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Your connectome is you. If you know all 1015 connections in your brain, and you understand those, [it is possible to predict] exactly what you are going to do.
—University of Virginia neuroscientist Barry Condron, opining on the promise of neuroscience research (The Cavalier Daily, October 10)
What we’re discovering about the brain through spatial mapping is likely of greater consequence than just for understanding about space. . . . Indeed, it seems to support autobiographical memory in humans.
—Colin Lever, a senior lecturer in the department of psychology at Durham University in the U.K., speaking to The Scientist about the Nobel Prize recently awarded to his mentor John O’Keefe and to May-Britt and Edvard Moser for discovering cells that constitute...
I am much better at recognizing my neighbors’ dogs (they have characteristic shapes and colors) than my neighbors themselves.
—Neurologist and author Oliver Sacks, in his 2010 book The Mind’s Eye, in which he discusses his struggles with prosopagnosia, or face blindness
Sex is a critical variable when trying to understand the biological and behavioral systems that fundamentally shape human health. As such, it also is a critical element to be considered when designing rigorous preclinical research experiments that inform human studies.
—Sally Rockey, the National Institutes of Health’s Deputy Director for Extramural Research, on the agency’s plan to develop and implement policies requiring NIH applicants to consider sex as a variable in biomedical research involving animals and cells (September 11)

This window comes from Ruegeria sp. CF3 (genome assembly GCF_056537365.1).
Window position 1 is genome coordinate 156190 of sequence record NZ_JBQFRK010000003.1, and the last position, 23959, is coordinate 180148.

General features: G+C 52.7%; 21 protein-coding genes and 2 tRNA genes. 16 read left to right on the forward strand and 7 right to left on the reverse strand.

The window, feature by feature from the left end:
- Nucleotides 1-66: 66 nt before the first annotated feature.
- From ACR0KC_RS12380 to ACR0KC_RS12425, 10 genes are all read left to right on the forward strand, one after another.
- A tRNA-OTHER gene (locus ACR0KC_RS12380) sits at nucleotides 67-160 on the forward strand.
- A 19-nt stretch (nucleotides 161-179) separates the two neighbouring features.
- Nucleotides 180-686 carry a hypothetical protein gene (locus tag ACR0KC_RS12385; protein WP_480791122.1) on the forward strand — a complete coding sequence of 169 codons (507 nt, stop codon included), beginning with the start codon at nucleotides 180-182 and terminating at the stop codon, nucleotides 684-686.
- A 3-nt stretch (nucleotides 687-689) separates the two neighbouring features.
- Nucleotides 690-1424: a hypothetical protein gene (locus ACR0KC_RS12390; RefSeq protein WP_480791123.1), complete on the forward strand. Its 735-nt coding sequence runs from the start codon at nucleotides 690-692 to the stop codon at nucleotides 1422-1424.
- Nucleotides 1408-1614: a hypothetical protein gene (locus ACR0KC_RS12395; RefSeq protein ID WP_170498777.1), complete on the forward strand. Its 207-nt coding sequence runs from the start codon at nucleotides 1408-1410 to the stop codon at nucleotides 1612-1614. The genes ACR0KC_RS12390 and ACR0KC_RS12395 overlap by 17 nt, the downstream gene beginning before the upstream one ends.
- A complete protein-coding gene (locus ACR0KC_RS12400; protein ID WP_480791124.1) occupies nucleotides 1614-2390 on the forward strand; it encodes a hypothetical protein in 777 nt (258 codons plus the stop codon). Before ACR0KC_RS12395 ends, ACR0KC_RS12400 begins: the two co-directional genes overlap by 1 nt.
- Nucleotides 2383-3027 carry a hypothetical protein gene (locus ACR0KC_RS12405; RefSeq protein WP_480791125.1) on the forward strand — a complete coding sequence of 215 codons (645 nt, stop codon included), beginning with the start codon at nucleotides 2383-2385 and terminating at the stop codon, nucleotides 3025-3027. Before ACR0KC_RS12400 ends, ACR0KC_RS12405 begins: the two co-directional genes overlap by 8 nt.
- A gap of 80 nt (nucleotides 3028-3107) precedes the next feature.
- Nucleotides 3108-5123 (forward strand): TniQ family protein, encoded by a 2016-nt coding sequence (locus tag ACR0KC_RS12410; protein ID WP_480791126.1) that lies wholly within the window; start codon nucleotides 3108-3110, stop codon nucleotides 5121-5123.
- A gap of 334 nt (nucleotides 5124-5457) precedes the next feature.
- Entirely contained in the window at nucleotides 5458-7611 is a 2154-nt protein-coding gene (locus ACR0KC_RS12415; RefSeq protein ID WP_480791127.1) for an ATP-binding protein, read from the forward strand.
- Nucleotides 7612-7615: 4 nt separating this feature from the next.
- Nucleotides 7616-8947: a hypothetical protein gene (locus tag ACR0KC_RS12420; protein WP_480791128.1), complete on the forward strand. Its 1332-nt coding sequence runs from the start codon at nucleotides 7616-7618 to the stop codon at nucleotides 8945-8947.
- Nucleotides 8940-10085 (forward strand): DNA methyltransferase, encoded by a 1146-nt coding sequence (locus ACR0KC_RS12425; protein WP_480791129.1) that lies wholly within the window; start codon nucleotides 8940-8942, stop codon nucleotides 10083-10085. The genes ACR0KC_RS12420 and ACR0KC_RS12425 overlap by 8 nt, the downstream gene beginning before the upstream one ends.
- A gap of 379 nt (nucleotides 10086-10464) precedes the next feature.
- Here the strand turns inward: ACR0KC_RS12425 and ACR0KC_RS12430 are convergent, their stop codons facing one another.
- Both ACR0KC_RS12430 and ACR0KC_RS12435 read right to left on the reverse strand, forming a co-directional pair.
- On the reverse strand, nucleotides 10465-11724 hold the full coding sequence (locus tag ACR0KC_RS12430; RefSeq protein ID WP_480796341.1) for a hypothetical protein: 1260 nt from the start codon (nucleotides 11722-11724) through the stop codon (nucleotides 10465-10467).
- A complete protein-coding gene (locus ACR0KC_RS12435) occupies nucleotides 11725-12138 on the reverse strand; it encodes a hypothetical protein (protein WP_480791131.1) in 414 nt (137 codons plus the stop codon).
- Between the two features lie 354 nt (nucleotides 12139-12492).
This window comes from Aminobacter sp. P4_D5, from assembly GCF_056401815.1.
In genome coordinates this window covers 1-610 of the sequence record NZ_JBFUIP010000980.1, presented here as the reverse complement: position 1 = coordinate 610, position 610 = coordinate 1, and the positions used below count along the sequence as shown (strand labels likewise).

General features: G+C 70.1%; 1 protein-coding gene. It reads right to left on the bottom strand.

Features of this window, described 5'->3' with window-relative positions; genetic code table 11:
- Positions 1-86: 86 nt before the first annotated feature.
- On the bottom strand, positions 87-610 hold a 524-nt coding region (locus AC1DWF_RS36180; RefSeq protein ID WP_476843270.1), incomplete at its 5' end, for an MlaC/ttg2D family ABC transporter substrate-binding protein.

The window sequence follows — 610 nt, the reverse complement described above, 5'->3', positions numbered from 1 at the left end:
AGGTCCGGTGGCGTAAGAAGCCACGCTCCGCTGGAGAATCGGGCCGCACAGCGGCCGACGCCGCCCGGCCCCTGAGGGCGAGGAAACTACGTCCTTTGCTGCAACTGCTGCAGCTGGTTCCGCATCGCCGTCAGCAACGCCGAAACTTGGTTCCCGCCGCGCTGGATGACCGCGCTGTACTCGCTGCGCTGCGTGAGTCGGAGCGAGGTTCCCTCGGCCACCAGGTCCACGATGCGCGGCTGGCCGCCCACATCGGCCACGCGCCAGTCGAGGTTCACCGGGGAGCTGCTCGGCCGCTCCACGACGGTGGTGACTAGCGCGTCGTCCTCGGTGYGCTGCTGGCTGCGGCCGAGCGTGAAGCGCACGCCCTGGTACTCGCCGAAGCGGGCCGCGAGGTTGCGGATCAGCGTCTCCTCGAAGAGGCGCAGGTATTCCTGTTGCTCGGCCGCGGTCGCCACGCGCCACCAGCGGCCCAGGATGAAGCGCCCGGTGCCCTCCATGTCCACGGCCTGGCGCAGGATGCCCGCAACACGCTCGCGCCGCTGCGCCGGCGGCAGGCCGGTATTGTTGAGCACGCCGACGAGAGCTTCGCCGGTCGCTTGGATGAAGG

During the current emergency, caring for the sick and stopping the spread of the virus are clearly the most important and immediate tasks. Once the epidemic is over, however, it will be paramount to reassess the extent of the area at risk of outbreaks. Health care systems in these regions will then need to be strengthened and made capable of curbing any further outbreaks at the source. The area found to be at risk is home to some of the most under-resourced health care systems in the world—with the five countries afflicted by the current outbreak ranking among the world’s worst both in terms of maternal mortality and human development.
—Sebastian Funk, researcher at the Centre for the Mathematical Modelling of Infectious Diseases, and Peter Piot, London School of Hygiene and Tropical Medicine microbiologist and codiscoverer of the Ebola virus, in a recent eLife paper about mapping the disease in wild African animals (September 19)
I have Ebola. You’re all screwed.
—The ill-advised, post-sneeze joke voiced by an as-yet-unnamed man who was escorted off of his flight by health workers wearing full hazmat suits in Punta Cana, Dominican Republic (October 10)